Aphids On Crepe Myrtles

Aphids on Crape Myrtles

What Aphids Look Like To The Naked Eye

Our Arborists are warning homeowners to keep an eye out for Aphids on Crepe Myrtles (also spelled Crape Myrtles) this spring & summer. Last year our technicians reported high populations of aphids on crepe myrtles throughout the season and predict that this year will see high populations as well.

Crepe myrtle aphids reproduce rapidly. This makes it easy for them to quickly grow into a large population that will damage your tree.  Found throughout May through September, these tiny insects do damage by feeding on the soft tissues and plant sap of Crepe Myrtle leaves.

This type of aphid is species-specific meaning it only feeds on crepe myrtles. As a homeowner you only need to worry about this type of aphid if you own a Crepe Myrtle; however, there are other types of aphids that prey on other tree species and show similar signs of infestation.

Aphids on Crape Myrtles 2

Aphid Damage On Crape Myrtle (Yellow Dots From Aphids Sucking)

Signs & Symptoms of Aphids On Crepe Myrtles:

  • Drooping Leaves
  • Yellow Spots
  • Black small dots on the underside of the leaves (these are what aphids look like to the naked eye)
  • Honeydew
  • Sooty Mold
  • Ants on the Tree (Ants love the taste of honeydew. Trails of them going up and down the tree signal that honeydew and aphids are present.)


Honeydew is the excrement of plant-sucking insects such as aphids. Many homeowners confuse honeydew with sap. Trees do not drip sap. If you have “sap” dripping from your tree it is honeydew and is a telltale sign of an insect infestation.

Sooty Mold:

Aphids On Crape Myrtle - Sooty Mold

Sooty mold is a fungus that grows on top of honeydew and coats the leaves of your trees to the point where they can no longer absorb sunlight. This interrupts photosynthesis and the tree will not be able to produce the nutrients they need for survival. If your trees and shrubs are turning black you most likely have a sooty mold problem caused by an insect infestation.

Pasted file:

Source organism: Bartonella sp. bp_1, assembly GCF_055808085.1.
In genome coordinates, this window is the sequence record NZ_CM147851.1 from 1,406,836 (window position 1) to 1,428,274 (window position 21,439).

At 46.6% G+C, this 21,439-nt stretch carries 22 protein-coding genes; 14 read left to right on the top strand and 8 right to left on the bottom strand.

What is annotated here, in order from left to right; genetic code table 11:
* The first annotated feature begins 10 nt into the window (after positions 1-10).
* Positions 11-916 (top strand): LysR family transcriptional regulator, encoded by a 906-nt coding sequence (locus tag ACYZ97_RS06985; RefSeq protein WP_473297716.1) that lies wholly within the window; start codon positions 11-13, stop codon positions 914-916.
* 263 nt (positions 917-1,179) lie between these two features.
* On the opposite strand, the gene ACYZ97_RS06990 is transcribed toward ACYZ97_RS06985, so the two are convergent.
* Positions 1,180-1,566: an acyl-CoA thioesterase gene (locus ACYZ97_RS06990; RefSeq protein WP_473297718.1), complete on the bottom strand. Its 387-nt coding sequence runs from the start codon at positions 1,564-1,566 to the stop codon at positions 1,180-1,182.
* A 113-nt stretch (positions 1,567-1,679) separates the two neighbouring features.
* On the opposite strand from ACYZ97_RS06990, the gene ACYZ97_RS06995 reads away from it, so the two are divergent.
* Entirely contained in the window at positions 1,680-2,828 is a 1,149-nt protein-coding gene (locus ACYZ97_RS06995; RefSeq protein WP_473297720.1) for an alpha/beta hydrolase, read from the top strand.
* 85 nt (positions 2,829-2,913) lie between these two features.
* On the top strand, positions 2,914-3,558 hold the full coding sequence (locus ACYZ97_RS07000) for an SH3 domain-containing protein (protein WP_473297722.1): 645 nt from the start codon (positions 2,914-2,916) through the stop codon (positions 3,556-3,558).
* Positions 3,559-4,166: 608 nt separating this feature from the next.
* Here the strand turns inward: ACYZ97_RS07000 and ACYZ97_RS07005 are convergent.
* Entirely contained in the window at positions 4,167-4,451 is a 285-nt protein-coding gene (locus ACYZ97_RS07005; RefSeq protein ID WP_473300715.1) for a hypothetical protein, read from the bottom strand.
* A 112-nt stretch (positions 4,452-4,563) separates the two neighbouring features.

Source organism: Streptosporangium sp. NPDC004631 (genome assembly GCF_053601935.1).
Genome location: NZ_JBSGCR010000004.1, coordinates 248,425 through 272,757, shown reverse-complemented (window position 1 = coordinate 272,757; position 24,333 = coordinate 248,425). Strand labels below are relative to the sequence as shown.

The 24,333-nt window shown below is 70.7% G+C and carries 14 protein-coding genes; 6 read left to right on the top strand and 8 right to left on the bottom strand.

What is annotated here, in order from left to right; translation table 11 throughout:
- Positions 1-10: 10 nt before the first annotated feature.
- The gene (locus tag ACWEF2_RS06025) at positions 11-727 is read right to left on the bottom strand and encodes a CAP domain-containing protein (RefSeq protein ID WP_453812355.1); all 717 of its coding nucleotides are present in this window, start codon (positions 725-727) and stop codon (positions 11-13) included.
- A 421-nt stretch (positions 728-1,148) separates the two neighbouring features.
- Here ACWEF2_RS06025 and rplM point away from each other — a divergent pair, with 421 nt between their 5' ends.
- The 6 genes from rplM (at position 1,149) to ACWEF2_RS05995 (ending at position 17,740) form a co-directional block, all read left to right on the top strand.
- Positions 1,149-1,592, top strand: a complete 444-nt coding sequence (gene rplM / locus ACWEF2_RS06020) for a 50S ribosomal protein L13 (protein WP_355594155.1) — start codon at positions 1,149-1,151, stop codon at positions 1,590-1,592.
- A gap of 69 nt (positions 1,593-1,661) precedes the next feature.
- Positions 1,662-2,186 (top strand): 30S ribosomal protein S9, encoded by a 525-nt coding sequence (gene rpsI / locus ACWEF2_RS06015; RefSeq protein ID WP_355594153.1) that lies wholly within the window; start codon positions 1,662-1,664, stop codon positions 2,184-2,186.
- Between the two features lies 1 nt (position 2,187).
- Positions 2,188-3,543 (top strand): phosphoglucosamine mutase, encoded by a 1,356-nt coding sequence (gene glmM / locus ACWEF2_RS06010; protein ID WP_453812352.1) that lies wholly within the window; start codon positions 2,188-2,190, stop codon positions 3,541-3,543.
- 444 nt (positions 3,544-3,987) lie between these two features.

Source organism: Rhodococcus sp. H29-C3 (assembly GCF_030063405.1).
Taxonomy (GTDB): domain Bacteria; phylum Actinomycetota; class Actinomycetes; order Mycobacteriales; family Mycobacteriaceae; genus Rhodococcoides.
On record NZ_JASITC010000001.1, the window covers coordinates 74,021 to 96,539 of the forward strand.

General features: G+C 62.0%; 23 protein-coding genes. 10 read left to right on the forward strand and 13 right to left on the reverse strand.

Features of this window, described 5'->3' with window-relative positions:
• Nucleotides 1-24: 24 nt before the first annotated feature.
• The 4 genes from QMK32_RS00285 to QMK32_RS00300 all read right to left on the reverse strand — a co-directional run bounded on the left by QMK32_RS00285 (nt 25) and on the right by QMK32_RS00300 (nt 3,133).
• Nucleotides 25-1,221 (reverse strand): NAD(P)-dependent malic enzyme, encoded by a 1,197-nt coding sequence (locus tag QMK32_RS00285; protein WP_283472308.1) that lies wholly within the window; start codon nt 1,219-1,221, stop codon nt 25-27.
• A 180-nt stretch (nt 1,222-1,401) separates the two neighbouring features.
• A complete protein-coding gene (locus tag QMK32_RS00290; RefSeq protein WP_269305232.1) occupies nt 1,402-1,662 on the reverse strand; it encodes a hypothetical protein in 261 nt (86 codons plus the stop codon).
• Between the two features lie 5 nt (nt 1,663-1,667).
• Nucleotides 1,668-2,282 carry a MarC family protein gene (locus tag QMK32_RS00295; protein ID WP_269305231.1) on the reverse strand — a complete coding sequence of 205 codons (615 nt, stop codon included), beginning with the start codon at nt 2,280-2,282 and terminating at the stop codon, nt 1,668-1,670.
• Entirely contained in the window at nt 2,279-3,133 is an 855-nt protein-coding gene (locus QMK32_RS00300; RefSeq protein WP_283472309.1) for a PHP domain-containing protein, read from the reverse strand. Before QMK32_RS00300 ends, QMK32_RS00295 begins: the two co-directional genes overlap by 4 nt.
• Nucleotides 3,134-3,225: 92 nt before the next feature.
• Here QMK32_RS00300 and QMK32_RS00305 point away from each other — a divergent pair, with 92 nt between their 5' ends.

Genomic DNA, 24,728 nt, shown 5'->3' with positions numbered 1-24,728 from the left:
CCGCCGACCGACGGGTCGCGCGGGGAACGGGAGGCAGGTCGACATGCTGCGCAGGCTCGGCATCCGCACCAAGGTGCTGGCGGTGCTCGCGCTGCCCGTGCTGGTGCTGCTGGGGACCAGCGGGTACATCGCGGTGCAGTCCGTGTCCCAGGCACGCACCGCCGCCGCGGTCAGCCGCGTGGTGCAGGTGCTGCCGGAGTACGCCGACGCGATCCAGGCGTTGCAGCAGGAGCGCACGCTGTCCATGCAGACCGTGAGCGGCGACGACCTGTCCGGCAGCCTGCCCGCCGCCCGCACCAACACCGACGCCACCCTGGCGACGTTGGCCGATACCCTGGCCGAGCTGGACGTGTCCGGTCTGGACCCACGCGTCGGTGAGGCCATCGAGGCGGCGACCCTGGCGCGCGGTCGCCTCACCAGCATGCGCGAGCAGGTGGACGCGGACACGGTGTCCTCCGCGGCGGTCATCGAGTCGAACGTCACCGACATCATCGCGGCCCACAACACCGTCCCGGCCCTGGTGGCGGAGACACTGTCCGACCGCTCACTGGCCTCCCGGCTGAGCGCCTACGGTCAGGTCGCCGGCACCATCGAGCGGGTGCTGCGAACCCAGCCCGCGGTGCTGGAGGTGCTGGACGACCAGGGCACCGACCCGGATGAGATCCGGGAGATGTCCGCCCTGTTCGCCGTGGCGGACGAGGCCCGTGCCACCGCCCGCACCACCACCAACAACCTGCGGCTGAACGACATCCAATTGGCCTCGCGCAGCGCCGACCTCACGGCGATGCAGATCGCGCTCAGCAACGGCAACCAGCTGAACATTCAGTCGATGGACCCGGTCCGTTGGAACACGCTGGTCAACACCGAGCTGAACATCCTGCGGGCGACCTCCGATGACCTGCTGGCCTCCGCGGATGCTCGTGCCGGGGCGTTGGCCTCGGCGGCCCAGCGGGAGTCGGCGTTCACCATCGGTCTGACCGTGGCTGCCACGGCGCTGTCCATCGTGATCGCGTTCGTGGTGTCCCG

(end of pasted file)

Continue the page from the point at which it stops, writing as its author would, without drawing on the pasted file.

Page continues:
Many of our clients have had serious problems with Honeydew and Sooty Mold staining their sidewalks, fences, and house siding black. If you are having staining issues from Honeydew and Sooty Mold our arborist will be able to determine if it’s being caused by aphids, scale, or other plants sucking insects and recommend the appropriate treatment.

Getting Rid of Aphids

Organic Control through Beneficial Insects:

Aphids have many natural enemies, including lacewing larvae and ladybugs. We can release these predators on your property in order to control the population of these aphids. This is a great option for homeowners that are worried about chemicals on their property or have kids that would love to be involved in releasing the bugs on the property.

Traditional Control:

An arborist will be able to craft a treatment that fits your landscape and kills the aphid infestation.

Foliar Spray: foliar sprays will kill aphids on contact. When not correctly applied these sprays can hurt beneficial insects; however; our arborists and plant health care specialists abide by Integrated Pest Management Protocol. This protocol utilizes techniques that help target the intended pest while leaving the majority of the beneficial insect population unharmed.